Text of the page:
Jesus asks the Pharisees whose son the Christ is. They say David. He then replies that David called him Lord, and how does it make sense then that he is the father. Everyone was so impressed by this that they didn't dare ask Jesus any more questions.

I don't understand.


  1. The Wedding Feast. I agree with your analysis. It's kind of a "slash and burn" parable. Maybe for some reason this guy wasn't liked at all in town. I mean some people even killed the servants he sent. I guess I'm "missing the point" by asking questions.

    Paying taxes to Cesear. Someone once told me that this might be referring to separation of church and sate, but I am not quite sure.

    Resurrection. I remember hearing growing up that God had dominion over "the living and the dead" (not sure what prayer, but the words are still in my head. It kind of makes you wonder what happens when someone gets to heaven. Do you get divorced? Do married people not go to heaven? I know they are dumb questions, but I wonder what the answer is.

  2. I just reread what I wrote in the resurrection part. It sounds more snarky now than I think I intended. I really think the point is that I simply don't understand the passage.

    Separation of church and state in the bible? That would be nice. I read recently that a good number of churches actually do think there should be the separation. You never know if your religion is going to be the one in power.

  3. While I am not certain on the meaning of that, there are a lot of clergy and church people who are for the separation of church and state working through organizations like Americans United http://www.au.org/ I agree. If every single person had the same belief system, a theocracy wouldn't be as bad of an idea. However, in the real world, we have thousands (probably tens or hundreds of thousands) of different belief systems. I think people of a religious majority tend to forget to think about what it would be like if another religion was the majority from their area and imposed their beliefs on everyone else. I would not want to be of a non muslum or islamic religion in the middle east, or would not talk about it. I often cower away from the subject of religion when someone asks me my beliefs because of the stigma of being an atheist. (something I've slowly been getting better about) Losing sight of this perspective I think makes one forget that the separation is to protect religious liberty.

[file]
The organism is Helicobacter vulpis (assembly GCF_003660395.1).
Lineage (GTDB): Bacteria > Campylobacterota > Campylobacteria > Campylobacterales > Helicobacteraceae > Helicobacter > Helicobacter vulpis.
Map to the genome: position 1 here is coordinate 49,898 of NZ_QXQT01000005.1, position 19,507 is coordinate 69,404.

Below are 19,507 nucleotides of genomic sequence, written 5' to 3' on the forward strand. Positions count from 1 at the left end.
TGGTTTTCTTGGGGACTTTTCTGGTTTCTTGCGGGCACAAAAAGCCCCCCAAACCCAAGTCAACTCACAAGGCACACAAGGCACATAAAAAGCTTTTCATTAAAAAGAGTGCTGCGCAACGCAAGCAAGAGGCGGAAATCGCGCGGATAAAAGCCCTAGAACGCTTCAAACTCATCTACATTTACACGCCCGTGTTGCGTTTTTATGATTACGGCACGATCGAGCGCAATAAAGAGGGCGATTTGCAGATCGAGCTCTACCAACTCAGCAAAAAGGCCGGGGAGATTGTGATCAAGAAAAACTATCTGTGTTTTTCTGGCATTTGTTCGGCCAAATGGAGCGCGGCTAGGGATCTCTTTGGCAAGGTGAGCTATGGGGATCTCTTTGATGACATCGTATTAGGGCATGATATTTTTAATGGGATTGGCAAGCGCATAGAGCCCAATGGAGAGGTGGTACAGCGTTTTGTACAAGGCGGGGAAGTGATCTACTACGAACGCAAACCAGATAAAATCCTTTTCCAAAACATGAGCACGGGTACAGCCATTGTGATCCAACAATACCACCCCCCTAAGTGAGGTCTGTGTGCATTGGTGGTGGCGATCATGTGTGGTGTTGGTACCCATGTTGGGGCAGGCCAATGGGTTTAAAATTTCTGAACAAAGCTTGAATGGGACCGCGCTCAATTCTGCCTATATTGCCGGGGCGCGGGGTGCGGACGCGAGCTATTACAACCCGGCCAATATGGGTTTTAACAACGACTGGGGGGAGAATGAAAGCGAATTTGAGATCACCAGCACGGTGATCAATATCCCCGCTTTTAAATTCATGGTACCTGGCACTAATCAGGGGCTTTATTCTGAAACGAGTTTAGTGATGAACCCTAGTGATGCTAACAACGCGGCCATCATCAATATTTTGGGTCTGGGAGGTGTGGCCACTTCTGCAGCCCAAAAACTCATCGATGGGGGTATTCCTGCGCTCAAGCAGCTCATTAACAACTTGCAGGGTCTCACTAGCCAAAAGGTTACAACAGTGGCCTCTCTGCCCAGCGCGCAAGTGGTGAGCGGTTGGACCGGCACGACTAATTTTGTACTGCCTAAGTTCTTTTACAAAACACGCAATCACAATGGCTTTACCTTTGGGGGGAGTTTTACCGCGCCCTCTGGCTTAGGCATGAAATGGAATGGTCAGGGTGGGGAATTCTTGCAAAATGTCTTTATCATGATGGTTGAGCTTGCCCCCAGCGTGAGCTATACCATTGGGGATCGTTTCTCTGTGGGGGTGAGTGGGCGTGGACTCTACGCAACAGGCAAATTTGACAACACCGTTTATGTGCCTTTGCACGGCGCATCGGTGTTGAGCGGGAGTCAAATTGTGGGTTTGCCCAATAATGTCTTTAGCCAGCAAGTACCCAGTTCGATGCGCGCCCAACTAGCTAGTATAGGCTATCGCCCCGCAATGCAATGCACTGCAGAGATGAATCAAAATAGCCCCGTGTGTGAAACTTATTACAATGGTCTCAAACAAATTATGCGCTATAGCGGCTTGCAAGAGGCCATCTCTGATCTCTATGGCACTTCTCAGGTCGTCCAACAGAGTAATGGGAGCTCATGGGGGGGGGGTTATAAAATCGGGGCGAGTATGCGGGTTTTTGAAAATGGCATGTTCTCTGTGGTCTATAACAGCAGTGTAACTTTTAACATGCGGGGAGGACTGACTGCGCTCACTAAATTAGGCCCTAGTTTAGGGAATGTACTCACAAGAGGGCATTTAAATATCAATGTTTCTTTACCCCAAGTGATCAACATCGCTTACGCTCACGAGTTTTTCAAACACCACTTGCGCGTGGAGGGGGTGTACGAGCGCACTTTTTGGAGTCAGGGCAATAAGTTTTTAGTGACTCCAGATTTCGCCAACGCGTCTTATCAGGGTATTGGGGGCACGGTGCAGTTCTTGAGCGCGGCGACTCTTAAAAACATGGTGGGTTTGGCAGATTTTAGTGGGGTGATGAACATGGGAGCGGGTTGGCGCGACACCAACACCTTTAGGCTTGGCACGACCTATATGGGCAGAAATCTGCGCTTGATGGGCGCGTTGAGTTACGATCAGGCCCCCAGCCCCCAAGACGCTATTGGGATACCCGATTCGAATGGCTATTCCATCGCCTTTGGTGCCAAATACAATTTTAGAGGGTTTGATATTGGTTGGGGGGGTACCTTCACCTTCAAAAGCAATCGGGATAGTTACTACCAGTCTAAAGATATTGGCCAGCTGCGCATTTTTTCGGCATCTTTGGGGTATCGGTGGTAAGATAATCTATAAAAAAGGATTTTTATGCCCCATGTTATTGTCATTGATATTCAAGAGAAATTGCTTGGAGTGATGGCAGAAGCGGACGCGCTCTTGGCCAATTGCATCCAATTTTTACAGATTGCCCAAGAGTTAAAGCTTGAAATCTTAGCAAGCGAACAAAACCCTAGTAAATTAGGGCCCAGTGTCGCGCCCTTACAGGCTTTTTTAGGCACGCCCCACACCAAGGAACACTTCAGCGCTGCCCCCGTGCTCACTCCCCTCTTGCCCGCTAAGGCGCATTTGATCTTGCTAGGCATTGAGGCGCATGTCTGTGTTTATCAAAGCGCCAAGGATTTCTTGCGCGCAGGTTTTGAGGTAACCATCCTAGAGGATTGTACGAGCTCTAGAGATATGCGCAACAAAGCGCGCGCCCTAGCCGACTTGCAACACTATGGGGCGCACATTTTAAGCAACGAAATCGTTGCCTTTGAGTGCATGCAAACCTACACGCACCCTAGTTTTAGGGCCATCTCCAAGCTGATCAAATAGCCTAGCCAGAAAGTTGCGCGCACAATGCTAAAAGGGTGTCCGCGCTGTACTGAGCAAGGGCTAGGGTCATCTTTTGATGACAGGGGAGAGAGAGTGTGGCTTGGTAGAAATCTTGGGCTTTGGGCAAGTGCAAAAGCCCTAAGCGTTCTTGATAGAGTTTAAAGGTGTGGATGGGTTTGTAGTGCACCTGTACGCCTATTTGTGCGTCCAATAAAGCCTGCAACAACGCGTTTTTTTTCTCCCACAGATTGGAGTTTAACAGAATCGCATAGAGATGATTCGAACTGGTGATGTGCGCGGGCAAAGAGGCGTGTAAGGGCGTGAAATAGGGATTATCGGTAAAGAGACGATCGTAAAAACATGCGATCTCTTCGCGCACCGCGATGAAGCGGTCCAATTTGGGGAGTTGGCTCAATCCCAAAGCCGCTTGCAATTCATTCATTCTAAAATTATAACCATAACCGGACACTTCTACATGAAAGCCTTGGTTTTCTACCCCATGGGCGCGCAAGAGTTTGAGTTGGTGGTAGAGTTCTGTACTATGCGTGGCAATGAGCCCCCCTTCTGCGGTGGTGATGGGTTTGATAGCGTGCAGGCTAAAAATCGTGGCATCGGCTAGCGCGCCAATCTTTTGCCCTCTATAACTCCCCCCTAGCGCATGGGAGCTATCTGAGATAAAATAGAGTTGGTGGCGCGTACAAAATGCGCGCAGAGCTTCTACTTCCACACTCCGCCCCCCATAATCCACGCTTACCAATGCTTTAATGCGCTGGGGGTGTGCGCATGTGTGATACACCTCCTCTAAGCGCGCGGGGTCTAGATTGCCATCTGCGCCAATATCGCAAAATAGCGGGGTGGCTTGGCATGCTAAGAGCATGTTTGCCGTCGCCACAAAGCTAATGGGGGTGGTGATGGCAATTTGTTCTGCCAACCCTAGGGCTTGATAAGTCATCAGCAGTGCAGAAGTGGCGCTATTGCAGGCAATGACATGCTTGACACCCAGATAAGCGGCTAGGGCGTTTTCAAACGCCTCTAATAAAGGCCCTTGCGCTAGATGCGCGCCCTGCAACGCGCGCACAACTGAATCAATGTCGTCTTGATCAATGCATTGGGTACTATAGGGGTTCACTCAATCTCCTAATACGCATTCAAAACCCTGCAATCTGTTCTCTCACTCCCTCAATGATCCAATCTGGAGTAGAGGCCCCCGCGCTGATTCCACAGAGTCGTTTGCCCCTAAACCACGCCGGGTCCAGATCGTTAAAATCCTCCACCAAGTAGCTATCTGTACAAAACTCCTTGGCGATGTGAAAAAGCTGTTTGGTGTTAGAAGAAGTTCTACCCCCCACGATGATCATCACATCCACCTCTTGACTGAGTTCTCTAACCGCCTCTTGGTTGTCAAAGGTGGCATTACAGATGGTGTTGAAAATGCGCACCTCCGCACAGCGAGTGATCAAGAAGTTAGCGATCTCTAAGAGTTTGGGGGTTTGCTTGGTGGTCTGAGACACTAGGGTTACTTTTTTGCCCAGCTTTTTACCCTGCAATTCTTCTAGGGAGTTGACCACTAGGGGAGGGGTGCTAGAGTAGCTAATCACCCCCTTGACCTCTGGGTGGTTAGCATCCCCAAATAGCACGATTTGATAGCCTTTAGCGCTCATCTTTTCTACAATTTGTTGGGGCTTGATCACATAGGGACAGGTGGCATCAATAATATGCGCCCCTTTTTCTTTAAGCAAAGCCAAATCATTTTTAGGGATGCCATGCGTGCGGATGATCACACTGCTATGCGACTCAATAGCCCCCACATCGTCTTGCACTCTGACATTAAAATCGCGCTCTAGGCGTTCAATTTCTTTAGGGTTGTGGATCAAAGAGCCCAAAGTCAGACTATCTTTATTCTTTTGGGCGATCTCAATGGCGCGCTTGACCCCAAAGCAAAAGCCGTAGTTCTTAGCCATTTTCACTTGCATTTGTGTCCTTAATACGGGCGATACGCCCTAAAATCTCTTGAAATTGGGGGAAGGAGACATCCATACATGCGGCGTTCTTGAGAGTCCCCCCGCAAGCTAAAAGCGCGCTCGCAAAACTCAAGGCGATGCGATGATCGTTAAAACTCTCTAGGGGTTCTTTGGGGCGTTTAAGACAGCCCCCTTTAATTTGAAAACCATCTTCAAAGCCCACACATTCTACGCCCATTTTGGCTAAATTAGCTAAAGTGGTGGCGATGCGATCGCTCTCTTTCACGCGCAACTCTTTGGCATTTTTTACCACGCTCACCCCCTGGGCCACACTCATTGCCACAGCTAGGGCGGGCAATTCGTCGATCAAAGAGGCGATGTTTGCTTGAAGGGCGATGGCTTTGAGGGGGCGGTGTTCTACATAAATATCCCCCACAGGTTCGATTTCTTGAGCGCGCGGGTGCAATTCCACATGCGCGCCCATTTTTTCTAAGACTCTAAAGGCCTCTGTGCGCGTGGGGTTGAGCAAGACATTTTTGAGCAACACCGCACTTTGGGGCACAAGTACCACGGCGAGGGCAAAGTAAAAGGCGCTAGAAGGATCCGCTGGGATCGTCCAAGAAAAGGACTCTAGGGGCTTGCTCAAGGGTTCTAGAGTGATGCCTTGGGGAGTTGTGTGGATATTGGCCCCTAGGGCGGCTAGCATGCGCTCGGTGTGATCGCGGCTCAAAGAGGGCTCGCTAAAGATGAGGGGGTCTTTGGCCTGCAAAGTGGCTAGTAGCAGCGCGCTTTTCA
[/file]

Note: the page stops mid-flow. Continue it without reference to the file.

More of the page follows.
4. You don't even need to go as far as different religions, different denominations can be enough. Imagine if a group was in charge who said church services have to take place on saturday.

  5. I'll be putting up a post about the taxes thing this week. In fact, you'll probably see a string of posts following this section, as I am tracing Matthew's Gospel and I'm at this point in the story.

    That point about Jesus being David's son (or, more properly, in David's lineage) has to do with prophesy. The eternal kingdom was promised to be ruled by someone from David's lineage, which is why Matthew and Luke took it upon themselves to include (different) lineages for Jesus tracing Him back to David. Yet this section here appears to be breaking that prophesy. So, yes, it is a bit confusing!